Management of head and neck reconstruction has undergone many significant changes during the past two decades. Most of these changes have occurred because of technological advances, including better imaging, advances in surgical technique, a better understanding of anatomy, and digitalization. The improved understanding of anatomy has had its greatest impact on the development of better and more reliable reconstructive techniques that allow us to perform surgery that, in the past, would have been impossible. [1] hence reconstructive microsurgery has now become an integral part of head and neck reconstruction, allowing the completion of complex resections with predictable outcomes. The Fibula Osteocutaneous Flap for mandibular reconstruction was introduction by Hidalgo [2] in 1989, since then has become the flap of choice in the reconstruction of both mandibular as well as maxillary defects. The aim for mandibular reconstruction is restoration of both form and function, necessitating the evaluation of appearance, mastication, deglutition, speech, and oral competence. [3] The main aims of maxillary reconstruction following tumour resection are to: close the oroantral communication; restore threedimensional and skeletal structure support of the mid third that can provide adequate bony support for osteo-integrated implant prosthesis rehabilitation. [4] Maxillary defects were traditionally treated with a bulky dental prostheses or obturator. Although acceptable results can eventually be achieved in many cases, patients may become dissatisfied for several reasons. [5] Hence osteocutaneous/ osteomycutaneous grafts have become the gold standard for maxillary reconstruction as well as mandibular reconstruction.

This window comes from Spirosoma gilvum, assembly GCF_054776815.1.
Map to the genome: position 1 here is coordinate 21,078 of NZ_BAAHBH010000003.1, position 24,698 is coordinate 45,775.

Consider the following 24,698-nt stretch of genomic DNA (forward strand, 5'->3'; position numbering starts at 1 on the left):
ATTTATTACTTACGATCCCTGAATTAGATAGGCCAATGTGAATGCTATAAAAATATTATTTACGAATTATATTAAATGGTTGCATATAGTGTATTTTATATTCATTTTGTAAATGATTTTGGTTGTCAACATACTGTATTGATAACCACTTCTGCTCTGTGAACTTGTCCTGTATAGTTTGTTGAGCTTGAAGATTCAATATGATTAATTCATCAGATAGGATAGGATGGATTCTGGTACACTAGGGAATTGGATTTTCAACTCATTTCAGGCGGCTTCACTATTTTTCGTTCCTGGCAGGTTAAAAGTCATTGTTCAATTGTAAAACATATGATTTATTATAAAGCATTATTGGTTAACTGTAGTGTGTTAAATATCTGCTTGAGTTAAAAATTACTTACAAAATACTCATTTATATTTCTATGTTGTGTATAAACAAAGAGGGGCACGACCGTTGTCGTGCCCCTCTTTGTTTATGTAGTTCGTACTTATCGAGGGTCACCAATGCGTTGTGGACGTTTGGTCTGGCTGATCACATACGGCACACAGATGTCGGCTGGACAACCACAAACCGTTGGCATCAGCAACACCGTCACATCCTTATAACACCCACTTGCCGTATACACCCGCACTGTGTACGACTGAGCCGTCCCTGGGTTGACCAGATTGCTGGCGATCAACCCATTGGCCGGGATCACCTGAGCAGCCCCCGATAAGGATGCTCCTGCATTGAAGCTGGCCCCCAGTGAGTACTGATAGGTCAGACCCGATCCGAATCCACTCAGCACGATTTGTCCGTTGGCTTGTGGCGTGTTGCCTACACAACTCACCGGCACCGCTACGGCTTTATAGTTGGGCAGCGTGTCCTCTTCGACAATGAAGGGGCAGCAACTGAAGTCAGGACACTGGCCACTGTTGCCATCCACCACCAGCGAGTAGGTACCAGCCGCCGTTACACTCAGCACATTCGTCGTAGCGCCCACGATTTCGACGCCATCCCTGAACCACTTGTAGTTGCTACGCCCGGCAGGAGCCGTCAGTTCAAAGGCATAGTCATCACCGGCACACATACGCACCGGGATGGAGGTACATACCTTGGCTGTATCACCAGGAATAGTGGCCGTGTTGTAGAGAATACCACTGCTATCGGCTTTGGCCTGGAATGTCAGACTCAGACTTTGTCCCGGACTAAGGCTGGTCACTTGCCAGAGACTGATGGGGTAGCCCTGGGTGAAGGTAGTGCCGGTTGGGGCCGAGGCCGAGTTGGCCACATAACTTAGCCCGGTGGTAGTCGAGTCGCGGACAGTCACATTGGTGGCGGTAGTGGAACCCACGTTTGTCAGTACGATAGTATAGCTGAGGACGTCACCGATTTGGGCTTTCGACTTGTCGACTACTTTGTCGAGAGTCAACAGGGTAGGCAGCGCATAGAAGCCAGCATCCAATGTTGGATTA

The advantage of using this flap include a long length of available bone, adequate length and diameter of vascular pedicle which makes anastomosis easier, the ability to restore proper contours with the use of osteotomies and complete dental rehabilitation using osteointegrated implants. [6] In fact functional maxillary reconstruction with vascularized composite bone flap and osseointegrated implants is one of the most important improvements in head and neck reconstructive surgery. [5] Although the flap is versatile and relatively easy to perform, both early and long-term donor site morbidity have been reported with this flap. In addition to this, predisposing factors that may lead to wound complications such as pre existing medical conditions, nutritional status, operative parameters, and method of donor site closure plays a role in the success and failure of the flap. Post operative complications of hardware failures, flap dehiscence with total or partial flap loss and infections have also been seen as complications of this reconstructive technique. Notably, vascular anastomosis is required in a free tissue flap; therefore, it is of great importance to detect vascular crisis in the anastomotic blood vessels at the early stage, and to carry out surgical exploration and treatment immediately for achieving successful operation. The delayed discovery of vascular crisis or the presence of the more serious vascular crisis may result in complete necrosis of the free transplanted tissue flap, thereby inducing severe consequences [7].